The release identifies the project’s environmental benefits: six bins have solar panels to supplement the grid-supplied power used by the Megabin’s illuminated advertisements. EUCAN misleadingly compares the Megabin’s energy consumption (96 watts) to that of bus shelter advertisements (250 watts). According to EUCAN’s release, “This represents a 55 per cent reduction in energy consumption.”
EUCAN may have forgotten that the garbage cans they wish to replace with Megabins actually use no power. What EUCAN should be reporting is 82 illuminated Megabins currently on Toronto’s streets, as part of the pilot project, have succeeded in increasing the load on our electricity grid by 36,000 kWh per year.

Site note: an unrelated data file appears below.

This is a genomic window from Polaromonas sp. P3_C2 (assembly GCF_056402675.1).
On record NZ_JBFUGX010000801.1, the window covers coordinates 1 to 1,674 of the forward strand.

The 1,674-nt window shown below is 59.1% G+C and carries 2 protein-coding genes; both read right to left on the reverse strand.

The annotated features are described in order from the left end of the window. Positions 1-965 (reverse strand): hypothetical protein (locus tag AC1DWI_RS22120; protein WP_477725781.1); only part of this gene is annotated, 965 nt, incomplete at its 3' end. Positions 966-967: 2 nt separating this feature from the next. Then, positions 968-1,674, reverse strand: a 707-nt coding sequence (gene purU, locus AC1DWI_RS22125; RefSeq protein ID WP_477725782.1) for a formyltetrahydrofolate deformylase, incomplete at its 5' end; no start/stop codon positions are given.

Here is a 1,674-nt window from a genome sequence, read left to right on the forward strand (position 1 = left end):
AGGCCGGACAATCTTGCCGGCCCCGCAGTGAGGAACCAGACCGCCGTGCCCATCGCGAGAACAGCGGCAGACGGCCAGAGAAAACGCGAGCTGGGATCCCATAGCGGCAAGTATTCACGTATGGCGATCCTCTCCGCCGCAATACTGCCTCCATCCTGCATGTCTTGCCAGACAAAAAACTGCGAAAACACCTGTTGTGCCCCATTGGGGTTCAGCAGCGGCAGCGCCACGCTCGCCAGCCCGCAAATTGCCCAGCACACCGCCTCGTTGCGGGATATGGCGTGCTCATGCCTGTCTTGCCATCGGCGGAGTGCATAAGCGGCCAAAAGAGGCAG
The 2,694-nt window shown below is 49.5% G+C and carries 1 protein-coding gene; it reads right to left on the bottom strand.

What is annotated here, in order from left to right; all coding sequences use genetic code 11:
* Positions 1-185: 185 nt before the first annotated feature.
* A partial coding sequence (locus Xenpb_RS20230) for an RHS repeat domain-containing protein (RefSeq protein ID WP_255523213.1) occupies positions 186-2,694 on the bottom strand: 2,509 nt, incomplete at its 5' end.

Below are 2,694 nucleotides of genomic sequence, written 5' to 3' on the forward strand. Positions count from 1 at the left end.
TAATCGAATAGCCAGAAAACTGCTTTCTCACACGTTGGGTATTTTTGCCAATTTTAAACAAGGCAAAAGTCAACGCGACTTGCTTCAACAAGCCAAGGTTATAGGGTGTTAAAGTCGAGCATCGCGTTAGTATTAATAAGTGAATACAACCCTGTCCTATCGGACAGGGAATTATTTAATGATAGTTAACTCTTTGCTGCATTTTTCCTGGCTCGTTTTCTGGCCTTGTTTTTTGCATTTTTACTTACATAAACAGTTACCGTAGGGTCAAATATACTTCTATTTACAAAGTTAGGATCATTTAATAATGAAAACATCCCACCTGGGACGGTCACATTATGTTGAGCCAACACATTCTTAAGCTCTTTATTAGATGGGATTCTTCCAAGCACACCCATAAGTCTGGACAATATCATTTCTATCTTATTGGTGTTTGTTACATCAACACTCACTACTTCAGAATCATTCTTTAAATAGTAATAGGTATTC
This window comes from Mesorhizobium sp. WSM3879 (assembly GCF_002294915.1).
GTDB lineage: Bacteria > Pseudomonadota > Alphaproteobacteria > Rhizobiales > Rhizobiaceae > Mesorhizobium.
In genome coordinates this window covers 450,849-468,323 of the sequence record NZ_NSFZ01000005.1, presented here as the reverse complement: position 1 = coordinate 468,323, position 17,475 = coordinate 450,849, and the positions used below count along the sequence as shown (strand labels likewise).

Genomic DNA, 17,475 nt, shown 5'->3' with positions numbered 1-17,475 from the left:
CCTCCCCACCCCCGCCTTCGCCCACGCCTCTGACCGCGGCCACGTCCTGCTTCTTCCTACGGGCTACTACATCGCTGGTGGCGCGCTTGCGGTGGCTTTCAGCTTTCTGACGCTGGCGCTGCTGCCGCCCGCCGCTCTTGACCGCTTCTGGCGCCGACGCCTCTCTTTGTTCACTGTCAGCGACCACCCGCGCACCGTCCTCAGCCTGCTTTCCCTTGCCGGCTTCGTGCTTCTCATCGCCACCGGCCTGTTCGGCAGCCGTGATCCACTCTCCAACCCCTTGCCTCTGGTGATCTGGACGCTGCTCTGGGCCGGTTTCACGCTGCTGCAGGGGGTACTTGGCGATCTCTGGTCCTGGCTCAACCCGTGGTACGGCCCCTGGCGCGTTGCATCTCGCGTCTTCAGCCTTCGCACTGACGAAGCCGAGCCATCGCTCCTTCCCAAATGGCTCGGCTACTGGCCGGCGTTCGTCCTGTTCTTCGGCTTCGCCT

Also today, City councillor Glenn De Baeremaeker put out his own press release — coincidentally, we assume — asking the City to request 1,000 more of the Megabins with solar panels (on top of the 1,500 regularly powered bins already under consideration). â€œThe bottom line for me is the environment,â€ says De Baeremaeker in his release. Yet, in 2004, the green councillor rejected City staff recommendations which asked the Works Committee to consider the purchase of 1,500 of the smaller, ad-free and non-illuminated bins. Mr. De Baeremaeker still sits on the Works Committee which will decide whether or not to recommend the project to council.